1844 and the Future of Adventism

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This is the third article in a (somewhat) annual column I write on October 22, 1844. You can read the previous ones here and here.

In these articles, I usually delve briefly into the nuts and bolts of the arguments used to bolster 1844 and then offer a brief reflection. This year, we’ll revisit arguments on Daniel 8 that I discussed in a debate with Clifford Goldstein on Adventist Today.

In the article “A Response to Clifford Goldstein on the ‘Little Horn’ of Daniel 8,” I explore how the Adventist interpretation of the “little horn” as a Roman power (medieval papacy) fails the basic test of biblical hermeneutics.

Previously, I had been more tentative about seeing Antiochus IV Epiphanes as the “little horn” in Daniel 8. I now believe that the textual evidence points to this Seleucid king as the fulfillment of Daniel 8.

I summarize the main arguments below; interested readers should download the full-length article with detailed analysis of these arguments:

1. Daniel 8 deals with events specifically related to the Jews

a. In Daniel 8:1, the book goes from Aramaic (2:4–7:28) back to Hebrew;

b. While the animals in Daniel 7 are unclean, Daniel 8 has a ram and a goat drawn from the sanctuary service;

c. The vision culminates with the desecration of the Jewish temple under a certain “little horn” rising from the goat which attacks the “beautiful land,” i.e., Jerusalem;

 2. The “little horn” is Greek

a. Daniel 8 focuses on the actions of Greece for most of the chapter (15/27 verses);

b. The greatest power in Daniel 8 is the goat with the “great horn”, followed by the ram (Medo-Persia) and then the “little horn”;

c. This Greek “little horn” rises from the “four [Greek] horns” which, in turn, arise from the “great horn,” i.e., “Alexander, the Great” (Daniel 8:9, 23–24);

d. The “little horn” rises in the time of the “posterity” of one of the “four horns,” i.e., one of Alexander’s four generals (cf. acharith, Daniel 8:23; cf. 11:3);

e. The “little horn” desecrates the sanctuary in Jerusalem for 2,300 evenings-mornings which contextually refers to the tamîd/daily cycles of temple sacrifices (Daniel 8:13);

f. After a period of roughly 1,150 daily cycles, the sanctuary would be restored / and reconsecrated (2,300 daily cycles could be meant as well)

 3. The “time of the end” in Daniel 8 is not the eschatological end

a. The “time of the end” (l’moed qets; et qets) in Daniel 8 occurs alongside the unsealing of the book of Daniel, the set up of the “abomination of desolation” in the temple, which coincides with the “posterity” of the four Greek generals (Daniel 8:19, 23, 26; 11:3, 35);

b. The unique expression qets hayamim, “end of days” occurs only in Daniel 12:13 and points to the eschatological end (Daniel’s resurrection)

4. Rome does not meet the requirements of Daniel 8

a. Only Medo-Persia and Greece are named;

b. Rome does not become a world power as a “little horn” but as a massive kingdom;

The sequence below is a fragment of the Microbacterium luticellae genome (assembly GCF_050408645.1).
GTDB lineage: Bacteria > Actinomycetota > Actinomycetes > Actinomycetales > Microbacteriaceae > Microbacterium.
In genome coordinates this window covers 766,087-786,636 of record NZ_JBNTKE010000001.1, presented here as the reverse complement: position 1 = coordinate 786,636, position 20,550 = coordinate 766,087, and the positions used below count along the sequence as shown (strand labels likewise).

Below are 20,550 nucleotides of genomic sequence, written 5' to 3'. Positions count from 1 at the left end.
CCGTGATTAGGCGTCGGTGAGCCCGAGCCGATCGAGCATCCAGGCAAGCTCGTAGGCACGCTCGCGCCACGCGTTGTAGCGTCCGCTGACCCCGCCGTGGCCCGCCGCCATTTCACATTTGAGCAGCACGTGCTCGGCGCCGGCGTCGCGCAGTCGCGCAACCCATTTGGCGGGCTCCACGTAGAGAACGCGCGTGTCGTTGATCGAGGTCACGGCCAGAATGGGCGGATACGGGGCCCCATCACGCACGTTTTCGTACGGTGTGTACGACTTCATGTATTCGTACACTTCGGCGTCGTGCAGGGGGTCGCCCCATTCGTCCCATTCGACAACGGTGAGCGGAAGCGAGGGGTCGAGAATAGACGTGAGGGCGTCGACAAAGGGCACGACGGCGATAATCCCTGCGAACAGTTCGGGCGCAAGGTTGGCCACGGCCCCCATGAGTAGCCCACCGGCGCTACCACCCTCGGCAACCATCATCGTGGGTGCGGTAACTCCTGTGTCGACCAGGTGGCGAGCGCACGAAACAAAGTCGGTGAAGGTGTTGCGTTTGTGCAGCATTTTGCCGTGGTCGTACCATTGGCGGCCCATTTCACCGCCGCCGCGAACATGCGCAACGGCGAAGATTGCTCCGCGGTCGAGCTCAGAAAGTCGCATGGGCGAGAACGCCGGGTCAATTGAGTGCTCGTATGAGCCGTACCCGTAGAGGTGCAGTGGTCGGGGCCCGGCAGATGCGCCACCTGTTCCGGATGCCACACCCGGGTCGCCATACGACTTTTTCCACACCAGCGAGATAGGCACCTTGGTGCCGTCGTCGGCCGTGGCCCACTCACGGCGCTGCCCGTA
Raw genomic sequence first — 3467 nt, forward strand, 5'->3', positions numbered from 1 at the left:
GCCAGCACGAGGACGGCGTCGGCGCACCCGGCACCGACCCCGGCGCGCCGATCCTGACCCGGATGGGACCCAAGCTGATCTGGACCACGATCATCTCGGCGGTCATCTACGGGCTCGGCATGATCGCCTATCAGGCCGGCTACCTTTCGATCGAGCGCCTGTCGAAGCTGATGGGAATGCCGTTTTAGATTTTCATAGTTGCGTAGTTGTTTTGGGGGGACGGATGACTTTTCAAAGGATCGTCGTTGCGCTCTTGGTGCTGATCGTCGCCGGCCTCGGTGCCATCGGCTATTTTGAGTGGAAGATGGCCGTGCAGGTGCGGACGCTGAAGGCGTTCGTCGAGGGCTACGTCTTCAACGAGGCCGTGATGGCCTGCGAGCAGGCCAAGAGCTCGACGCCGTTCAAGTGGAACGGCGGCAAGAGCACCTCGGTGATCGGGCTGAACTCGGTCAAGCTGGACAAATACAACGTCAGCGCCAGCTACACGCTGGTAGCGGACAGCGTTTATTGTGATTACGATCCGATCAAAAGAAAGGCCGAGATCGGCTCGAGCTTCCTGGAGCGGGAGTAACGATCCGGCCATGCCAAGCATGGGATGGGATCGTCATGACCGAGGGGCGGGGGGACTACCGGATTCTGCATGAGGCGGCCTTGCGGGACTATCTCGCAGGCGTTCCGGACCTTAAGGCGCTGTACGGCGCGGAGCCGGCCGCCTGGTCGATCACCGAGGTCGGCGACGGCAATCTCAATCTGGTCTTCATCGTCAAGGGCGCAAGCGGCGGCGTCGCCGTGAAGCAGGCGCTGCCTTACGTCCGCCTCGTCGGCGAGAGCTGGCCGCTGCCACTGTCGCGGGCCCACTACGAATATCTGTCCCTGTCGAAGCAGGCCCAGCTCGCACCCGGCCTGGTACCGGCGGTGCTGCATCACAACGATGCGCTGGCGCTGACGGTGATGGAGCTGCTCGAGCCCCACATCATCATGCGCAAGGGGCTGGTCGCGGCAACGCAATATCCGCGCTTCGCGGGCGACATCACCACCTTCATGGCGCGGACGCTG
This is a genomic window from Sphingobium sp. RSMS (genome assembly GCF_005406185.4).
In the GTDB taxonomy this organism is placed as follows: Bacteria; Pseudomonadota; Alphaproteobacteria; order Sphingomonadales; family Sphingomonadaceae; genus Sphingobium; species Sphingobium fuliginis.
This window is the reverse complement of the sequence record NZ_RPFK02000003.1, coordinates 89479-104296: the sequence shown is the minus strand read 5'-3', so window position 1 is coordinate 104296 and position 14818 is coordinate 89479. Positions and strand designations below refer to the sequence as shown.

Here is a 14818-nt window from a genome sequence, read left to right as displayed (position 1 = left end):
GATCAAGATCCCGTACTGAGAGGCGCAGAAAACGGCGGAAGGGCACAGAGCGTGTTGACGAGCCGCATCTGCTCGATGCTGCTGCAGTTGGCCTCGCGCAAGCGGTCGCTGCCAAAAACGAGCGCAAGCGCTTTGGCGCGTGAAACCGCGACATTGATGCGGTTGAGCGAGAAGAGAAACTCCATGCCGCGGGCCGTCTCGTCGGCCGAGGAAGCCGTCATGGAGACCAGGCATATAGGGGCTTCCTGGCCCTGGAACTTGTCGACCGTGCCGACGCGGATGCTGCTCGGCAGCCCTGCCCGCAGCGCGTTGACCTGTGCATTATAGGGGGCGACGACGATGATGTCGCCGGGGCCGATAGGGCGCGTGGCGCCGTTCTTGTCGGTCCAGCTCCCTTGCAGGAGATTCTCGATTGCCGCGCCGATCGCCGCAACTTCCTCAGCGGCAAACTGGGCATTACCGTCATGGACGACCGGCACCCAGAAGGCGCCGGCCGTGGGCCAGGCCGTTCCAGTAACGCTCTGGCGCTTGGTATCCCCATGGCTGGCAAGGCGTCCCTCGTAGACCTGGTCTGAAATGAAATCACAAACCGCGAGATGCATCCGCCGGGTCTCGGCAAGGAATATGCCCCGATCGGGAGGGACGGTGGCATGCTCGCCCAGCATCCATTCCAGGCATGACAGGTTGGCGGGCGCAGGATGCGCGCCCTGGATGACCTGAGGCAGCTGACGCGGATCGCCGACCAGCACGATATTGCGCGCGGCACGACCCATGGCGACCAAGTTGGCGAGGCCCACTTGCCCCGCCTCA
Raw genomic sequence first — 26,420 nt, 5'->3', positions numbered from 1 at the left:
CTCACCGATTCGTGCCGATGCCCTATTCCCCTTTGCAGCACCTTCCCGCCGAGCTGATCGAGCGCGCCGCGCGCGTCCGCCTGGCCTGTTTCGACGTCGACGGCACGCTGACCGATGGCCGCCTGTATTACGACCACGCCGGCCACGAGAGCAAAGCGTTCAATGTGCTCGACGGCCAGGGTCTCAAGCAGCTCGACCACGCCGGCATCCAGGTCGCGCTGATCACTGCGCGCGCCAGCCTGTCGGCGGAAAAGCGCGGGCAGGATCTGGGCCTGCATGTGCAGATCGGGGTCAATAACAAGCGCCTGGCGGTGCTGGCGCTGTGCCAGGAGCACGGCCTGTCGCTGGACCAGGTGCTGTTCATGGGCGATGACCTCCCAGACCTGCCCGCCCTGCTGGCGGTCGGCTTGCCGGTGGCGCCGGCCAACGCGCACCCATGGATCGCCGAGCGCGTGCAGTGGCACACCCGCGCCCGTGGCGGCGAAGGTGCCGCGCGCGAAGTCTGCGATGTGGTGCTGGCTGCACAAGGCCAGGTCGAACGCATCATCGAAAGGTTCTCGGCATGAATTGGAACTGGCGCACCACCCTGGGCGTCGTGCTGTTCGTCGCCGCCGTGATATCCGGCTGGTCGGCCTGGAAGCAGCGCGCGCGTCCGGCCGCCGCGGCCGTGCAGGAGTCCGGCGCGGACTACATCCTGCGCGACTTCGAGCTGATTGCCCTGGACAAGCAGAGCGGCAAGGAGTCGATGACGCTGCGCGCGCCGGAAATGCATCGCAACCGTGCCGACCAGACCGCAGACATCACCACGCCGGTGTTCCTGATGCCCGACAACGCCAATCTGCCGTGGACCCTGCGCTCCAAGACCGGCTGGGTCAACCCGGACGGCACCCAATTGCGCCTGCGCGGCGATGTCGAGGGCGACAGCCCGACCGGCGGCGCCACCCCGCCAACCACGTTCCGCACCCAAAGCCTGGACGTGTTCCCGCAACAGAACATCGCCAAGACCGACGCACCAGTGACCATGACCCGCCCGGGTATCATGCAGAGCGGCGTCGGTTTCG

c. When Rome defeated Greece in 64 BC, it did not desecrate the Jewish temple but allowed the Jews to worship peacefully;

d. The Jews rebel politically against Rome and Jerusalem is destroyed in 70 CE;

e. After Rome destroyed the temple in Jerusalem (Matt 24:15), it was never restored as required by Daniel 8:14

In sum, the traditional understanding of papal Rome in Daniel 8 is untenable. The chapter clearly focuses on how the Jews suffered under Greece and its descendants for a short period of time after which the temple was restored and re-consecrated.

Scholars unanimously interpret the desecrations of Antiochus IV Epiphanes in the second century BC as fulfilling the prophecy of Daniel 8. Even the Jews understood it so as we read in the book of Maccabees. Because I hold to a 6th century BC date for Daniel, I believe that the attacks by Antiochus IV Epiphanes on the Jews represent one of the most spectacular fulfillments of Daniel’s prophecies.

Despite the compelling textual and historical evidence for a Greek “little horn,” Adventists are virtually isolated in seeing Rome in Daniel 8. Why is this so important for us? Because accepting that Daniel 8 predicts a 2nd century BC, Greek “little horn” instead of Rome essentially destroys Adventism’s “prophetic” rise at the end of a 2,300-year period in 1844.

Isn’t it ironic that we have put so much emphasis on the papacy in Daniel 8 that we have turned it into the very reason for our own existence? The thing we detest is what gives us existential meaning; without the papacy in Daniel 8, there’d be no Adventism.

More recently, faced with the textual difficulties of defending the 1844 biblically or perhaps a lack of interest in the biblical languages, some “systematic theologians” have argued that 1844 and the Investigative Judgment (IJ) can be defended, just as long as we suspend the need to do serious exegesis and focus on how the theological method of the Adventist pioneers makes perfect sense, never mind that pesky biblical text.

Proponents of this approach call exegesis “amateurish” in favor of more sophisticated understanding of Adventist theology based on “canonical” hermeneutics, that is, the idea that the entire Bible points unequivocally to the Adventist understanding of prophecy. They consider isolated biblical books as unreliable, inconclusive and at times undecipherable, but a collection of these same unreliable texts, a “canon” is reliable, as long as you approach it with the right Adventist presuppositions.

In other words, instead of worrying about the vagaries of ancient biblical Hebrew and Greek, the intention of the author or how original audience understood him, all we need to do is to superimpose an Adventist macro-narrative of the IJ over the biblical text and it works!

This “system” has the clear advantage of confirming everything we already know about Adventist theology. Talk about a “methodology” based on forcing on the text massive presuppositions, deductive fallacies and circular reasoning.

I recently got a call from a friend. He had been studying the Bible on his own and had come across so much that was wrong with Adventism. His main complaint: the Investigative Judgment and 1844.